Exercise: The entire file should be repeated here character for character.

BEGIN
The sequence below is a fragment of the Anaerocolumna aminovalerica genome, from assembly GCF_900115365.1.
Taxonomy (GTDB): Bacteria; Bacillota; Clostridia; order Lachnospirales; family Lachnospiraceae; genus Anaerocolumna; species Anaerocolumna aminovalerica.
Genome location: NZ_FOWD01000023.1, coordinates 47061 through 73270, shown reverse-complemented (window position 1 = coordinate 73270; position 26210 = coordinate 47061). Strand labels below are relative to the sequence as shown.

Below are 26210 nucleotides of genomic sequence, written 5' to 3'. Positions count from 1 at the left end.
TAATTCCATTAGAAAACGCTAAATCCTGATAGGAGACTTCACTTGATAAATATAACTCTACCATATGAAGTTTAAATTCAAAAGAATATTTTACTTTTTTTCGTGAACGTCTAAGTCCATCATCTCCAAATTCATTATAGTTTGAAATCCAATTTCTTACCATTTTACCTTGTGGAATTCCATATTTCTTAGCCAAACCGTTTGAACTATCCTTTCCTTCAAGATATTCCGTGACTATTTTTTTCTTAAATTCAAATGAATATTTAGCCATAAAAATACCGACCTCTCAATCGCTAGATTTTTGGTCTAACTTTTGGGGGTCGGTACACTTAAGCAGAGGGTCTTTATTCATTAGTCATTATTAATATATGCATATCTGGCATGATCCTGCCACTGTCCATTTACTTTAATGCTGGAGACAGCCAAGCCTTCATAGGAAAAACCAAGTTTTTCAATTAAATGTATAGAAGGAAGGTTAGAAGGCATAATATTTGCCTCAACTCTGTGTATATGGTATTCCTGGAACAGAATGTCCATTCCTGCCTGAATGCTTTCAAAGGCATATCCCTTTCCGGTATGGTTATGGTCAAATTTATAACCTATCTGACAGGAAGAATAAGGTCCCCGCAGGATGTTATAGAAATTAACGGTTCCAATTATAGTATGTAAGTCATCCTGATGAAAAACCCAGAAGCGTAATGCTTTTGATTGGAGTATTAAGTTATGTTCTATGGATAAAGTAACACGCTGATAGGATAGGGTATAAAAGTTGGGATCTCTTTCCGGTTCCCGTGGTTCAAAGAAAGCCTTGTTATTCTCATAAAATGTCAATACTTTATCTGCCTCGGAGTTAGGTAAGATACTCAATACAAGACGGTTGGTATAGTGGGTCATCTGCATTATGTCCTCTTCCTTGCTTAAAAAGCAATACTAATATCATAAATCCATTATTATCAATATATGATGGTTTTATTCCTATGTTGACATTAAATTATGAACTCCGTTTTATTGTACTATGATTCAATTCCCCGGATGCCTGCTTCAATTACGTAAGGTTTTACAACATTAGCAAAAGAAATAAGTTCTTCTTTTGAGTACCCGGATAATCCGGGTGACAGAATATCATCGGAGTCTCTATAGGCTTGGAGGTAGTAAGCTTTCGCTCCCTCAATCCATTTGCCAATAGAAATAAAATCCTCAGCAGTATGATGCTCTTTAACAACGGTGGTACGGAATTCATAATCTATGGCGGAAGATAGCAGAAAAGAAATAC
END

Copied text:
The sequence below is a fragment of the Anaerocolumna aminovalerica genome, from assembly GCF_900115365.1.
Taxonomy (GTDB): Bacteria; Bacillota; Clostridia; order Lachnospirales; family Lachnospiraceae; genus Anaerocolumna; species Anaerocolumna aminovalerica.
Genome location: NZ_FOWD01000023.1, coordinates 47061 through 73270, shown reverse-complemented (window position 1 = coordinate 73270; position 26210 = coordinate 47061). Strand labels below are relative to the sequence as shown.

Below are 26210 nucleotides of genomic sequence, written 5' to 3'. Positions count from 1 at the left end.
TAATTCCATTAGAAAACGCTAAATCCTGATAGGAGACTTCACTTGATAAATATAACTCTACCATATGAAGTTTAAATTCAAAAGAATATTTTACTTTTTTTCGTGAACGTCTAAGTCCATCATCTCCAAATTCATTATAGTTTGAAATCCAATTTCTTACCATTTTACCTTGTGGAATTCCATATTTCTTAGCCAAACCGTTTGAACTATCCTTTCCTTCAAGATATTCCGTGACTATTTTTTTCTTAAATTCAAATGAATATTTAGCCATAAAAATACCGACCTCTCAATCGCTAGATTTTTGGTCTAACTTTTGGGGGTCGGTACACTTAAGCAGAGGGTCTTTATTCATTAGTCATTATTAATATATGCATATCTGGCATGATCCTGCCACTGTCCATTTACTTTAATGCTGGAGACAGCCAAGCCTTCATAGGAAAAACCAAGTTTTTCAATTAAATGTATAGAAGGAAGGTTAGAAGGCATAATATTTGCCTCAACTCTGTGTATATGGTATTCCTGGAACAGAATGTCCATTCCTGCCTGAATGCTTTCAAAGGCATATCCCTTTCCGGTATGGTTATGGTCAAATTTATAACCTATCTGACAGGAAGAATAAGGTCCCCGCAGGATGTTATAGAAATTAACGGTTCCAATTATAGTATGTAAGTCATCCTGATGAAAAACCCAGAAGCGTAATGCTTTTGATTGGAGTATTAAGTTATGTTCTATGGATAAAGTAACACGCTGATAGGATAGGGTATAAAAGTTGGGATCTCTTTCCGGTTCCCGTGGTTCAAAGAAAGCCTTGTTATTCTCATAAAATGTCAATACTTTATCTGCCTCGGAGTTAGGTAAGATACTCAATACAAGACGGTTGGTATAGTGGGTCATCTGCATTATGTCCTCTTCCTTGCTTAAAAAGCAATACTAATATCATAAATCCATTATTATCAATATATGATGGTTTTATTCCTATGTTGACATTAAATTATGAACTCCGTTTTATTGTACTATGATTCAATTCCCCGGATGCCTGCTTCAATTACGTAAGGTTTTACAACATTAGCAAAAGAAATAAGTTCTTCTTTTGAGTACCCGGATAATCCGGGTGACAGAATATCATCGGAGTCTCTATAGGCTTGGAGGTAGTAAGCTTTCGCTCCCTCAATCCATTTGCCAATAGAAATAAAATCCTCAGCAGTATGATGCTCTTTAACAACGGTGGTACGGAATTCATAATCTATGGCGGAAGATAGCAGAAAAGAAATAC